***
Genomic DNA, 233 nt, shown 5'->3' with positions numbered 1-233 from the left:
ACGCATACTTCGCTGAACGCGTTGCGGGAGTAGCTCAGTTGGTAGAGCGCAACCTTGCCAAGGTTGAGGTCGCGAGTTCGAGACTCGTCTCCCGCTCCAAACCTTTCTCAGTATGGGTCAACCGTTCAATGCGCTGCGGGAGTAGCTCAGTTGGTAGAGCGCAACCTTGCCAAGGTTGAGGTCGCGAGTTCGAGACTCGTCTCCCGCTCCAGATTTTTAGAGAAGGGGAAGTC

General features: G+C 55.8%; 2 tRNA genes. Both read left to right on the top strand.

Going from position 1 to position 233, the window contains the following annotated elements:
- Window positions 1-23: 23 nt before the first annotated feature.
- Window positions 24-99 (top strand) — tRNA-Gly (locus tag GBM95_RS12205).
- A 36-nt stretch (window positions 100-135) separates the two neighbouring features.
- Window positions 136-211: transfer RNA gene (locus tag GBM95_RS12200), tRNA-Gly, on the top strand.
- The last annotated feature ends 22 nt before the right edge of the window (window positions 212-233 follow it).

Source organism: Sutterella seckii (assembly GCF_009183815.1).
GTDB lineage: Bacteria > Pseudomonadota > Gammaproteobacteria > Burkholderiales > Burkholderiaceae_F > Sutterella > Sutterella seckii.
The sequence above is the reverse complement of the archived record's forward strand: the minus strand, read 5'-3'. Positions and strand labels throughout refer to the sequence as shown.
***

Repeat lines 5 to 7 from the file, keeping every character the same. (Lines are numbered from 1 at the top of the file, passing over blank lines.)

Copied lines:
- Window positions 1-23: 23 nt before the first annotated feature.
- Window positions 24-99 (top strand) — tRNA-Gly (locus tag GBM95_RS12205).
- A 36-nt stretch (window positions 100-135) separates the two neighbouring features.